As this post old post from The Isaac Brock Society discusses there are five countries where dual citizens have treaty protection from certain US tax debt enforcement. These countries are France, Netherlands, Canada, Sweden and Denmark. A very large number of US citizens in France, Netherlands and Canada have dual citizenship and therefore have certain protections from enforcement of US tax liabilities. Does this contribute to a belief that citizenship taxation doesn’t matter to US citizens (including accidental Americans) resident in those countries? One doesn’t know, but here is a fantastic comment from that Brock post:
Colleagues and I have written on this subject over the years. I have also noted that the IRS and the State Department seem not in accord as to the effect of judicial retroactive restoration of citizenship (Afroyim, Terrazas, etc.): internatrional law seems not to allow nonconsensual attribution of citizenship other than at a time of birth, adoption or (less commonly now) marriage. In the past, certain Argentine and Isaraeli laws have been called into question and changed. It seems to me that the IRS does not pursue persons with doubtful nationality status, although in the current culture that hasn’t stopped banks from at least initially refusing accounts from some who lost, or never had, US nationality but do not possess a CLN. The pesumption of alienage upon birth abroad is alive and well, whatever the personal views of some border guards, and the difficult issues of proof of facts are discussed in Vice Consul Amelia Shaw’s article: http://www.afsa.org/citizenship-and-unwed-border-moms-misfortune-geography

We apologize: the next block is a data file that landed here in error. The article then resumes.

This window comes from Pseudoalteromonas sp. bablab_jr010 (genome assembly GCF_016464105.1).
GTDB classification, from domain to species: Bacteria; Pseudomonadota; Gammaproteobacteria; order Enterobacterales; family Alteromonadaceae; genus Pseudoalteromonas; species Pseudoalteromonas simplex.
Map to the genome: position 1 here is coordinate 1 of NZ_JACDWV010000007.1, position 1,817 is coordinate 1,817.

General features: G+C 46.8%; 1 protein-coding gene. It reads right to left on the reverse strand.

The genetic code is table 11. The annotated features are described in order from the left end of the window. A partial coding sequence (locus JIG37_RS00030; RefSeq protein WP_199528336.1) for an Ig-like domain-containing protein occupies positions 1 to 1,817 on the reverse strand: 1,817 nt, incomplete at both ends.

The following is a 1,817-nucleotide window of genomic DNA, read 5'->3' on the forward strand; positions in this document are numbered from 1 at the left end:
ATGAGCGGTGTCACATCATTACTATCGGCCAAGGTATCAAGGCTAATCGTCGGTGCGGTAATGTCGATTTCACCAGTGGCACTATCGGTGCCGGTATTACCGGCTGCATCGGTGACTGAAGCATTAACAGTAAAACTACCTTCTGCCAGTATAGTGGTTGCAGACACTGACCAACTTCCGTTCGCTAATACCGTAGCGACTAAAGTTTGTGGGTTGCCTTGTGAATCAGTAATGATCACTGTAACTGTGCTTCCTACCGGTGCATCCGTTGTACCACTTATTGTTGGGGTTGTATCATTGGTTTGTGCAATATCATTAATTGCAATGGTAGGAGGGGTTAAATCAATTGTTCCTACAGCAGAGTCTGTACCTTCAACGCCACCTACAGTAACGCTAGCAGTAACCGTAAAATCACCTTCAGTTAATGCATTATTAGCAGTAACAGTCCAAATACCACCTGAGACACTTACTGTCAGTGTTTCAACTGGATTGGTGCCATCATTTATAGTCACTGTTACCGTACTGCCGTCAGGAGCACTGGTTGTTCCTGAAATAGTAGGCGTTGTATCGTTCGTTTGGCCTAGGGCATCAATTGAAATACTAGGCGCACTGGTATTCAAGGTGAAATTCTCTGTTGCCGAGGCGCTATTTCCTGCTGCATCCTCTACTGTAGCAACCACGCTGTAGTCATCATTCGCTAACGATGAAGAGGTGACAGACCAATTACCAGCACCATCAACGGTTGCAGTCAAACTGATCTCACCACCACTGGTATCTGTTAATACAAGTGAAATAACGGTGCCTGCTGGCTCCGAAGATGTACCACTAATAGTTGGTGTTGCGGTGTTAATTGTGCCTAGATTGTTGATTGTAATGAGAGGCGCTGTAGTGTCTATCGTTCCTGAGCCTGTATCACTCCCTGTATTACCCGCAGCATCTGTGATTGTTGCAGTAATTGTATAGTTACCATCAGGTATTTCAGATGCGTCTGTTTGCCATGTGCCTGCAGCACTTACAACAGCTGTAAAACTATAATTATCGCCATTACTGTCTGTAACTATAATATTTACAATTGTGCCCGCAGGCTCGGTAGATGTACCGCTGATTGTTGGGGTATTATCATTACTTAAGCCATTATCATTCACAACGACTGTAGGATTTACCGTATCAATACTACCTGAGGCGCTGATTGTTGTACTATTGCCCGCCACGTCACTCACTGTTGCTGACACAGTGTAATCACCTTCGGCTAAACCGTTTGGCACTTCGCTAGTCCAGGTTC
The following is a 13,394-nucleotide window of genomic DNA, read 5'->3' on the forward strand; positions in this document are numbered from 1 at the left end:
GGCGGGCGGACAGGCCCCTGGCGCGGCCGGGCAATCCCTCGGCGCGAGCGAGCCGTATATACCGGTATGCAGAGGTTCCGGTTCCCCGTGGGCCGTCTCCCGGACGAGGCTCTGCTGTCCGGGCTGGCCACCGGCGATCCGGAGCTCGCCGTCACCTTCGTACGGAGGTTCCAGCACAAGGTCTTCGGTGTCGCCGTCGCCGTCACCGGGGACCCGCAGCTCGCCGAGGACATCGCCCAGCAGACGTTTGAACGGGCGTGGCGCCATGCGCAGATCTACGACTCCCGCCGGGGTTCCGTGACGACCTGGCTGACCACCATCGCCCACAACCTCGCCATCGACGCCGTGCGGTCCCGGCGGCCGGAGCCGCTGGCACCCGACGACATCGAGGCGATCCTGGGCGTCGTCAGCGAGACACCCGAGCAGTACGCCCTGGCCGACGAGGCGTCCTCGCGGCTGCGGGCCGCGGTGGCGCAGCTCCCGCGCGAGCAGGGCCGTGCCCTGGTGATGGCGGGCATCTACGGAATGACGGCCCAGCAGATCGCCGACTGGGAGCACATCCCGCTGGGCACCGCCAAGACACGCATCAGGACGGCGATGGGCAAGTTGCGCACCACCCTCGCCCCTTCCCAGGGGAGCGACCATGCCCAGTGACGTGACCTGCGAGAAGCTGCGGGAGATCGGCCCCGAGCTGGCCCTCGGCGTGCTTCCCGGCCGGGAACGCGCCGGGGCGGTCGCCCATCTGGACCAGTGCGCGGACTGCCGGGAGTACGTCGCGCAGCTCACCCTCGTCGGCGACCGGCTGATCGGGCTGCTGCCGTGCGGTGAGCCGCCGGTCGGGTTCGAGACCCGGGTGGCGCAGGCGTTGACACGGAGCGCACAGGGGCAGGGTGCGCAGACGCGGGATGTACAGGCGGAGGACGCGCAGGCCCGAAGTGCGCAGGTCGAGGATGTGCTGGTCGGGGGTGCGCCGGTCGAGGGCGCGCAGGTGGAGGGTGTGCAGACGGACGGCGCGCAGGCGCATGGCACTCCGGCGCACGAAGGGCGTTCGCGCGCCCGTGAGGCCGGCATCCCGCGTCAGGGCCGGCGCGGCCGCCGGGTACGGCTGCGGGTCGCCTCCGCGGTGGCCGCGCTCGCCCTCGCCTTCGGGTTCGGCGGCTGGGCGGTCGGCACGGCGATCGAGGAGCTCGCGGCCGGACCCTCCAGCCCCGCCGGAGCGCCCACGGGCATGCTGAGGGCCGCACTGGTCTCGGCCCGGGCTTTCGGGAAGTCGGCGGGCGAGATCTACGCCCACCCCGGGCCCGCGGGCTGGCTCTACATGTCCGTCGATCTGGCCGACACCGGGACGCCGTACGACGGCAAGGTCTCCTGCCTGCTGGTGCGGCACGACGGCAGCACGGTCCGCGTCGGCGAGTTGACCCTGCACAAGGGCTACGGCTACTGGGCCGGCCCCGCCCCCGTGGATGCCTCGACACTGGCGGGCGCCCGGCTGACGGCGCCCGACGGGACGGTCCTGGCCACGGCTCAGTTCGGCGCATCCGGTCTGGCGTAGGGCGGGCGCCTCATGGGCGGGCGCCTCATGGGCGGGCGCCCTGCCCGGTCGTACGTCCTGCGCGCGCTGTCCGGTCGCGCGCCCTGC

As for references, one might add:
IRS Chief Counsel Advisory 199939034
Internal Revenue Manual at 184.108.40.206
The case of Danish tennis player Torben Dilling is well-known and discussed, among other places, here:
The curious 1989 cross-border collection case you allude to is Van deMark v. Toronto-Dominion Bank and can be found here:
It’s wideley discussed on the Internet:
The claim was for tax due from a deceased father and seems to have involved “transferee liability”. The bank had to pay out twice: once to the IRS from its NY correspondent and once from Canada to its depositor.
I have raised elsewhere the applicability exception clauses in relation to EU/EEA/Swiss citizens exercising right of establishment in another Member State — a matter for the CJEU in Luxembourg to address, and, should the UK enter into such an agreement, as to Irish citizens who, under the Ireland Act 1949 are not “aliens” in the UK, a matter confirmed by the Good Friday Agreement.
Fraudulent conveyance issues — similar to transferee liability — commonly arise. See United States v. Van der Horst